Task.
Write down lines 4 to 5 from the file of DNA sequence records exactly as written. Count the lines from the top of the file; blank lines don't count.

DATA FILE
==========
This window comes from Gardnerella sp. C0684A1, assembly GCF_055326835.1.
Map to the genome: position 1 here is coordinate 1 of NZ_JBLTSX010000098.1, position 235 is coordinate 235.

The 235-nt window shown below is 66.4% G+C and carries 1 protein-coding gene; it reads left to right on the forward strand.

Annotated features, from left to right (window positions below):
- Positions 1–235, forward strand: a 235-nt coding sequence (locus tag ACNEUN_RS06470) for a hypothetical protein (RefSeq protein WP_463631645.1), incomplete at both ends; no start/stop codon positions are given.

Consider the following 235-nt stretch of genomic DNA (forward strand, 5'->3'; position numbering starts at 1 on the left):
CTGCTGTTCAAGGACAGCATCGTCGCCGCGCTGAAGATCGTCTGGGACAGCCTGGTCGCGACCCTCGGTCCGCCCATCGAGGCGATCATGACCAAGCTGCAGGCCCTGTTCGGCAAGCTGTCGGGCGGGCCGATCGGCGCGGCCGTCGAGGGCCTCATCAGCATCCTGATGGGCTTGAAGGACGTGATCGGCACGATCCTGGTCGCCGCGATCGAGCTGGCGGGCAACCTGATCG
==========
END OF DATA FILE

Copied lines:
Annotated features, from left to right (window positions below):
- Positions 1–235, forward strand: a 235-nt coding sequence (locus tag ACNEUN_RS06470) for a hypothetical protein (RefSeq protein WP_463631645.1), incomplete at both ends; no start/stop codon positions are given.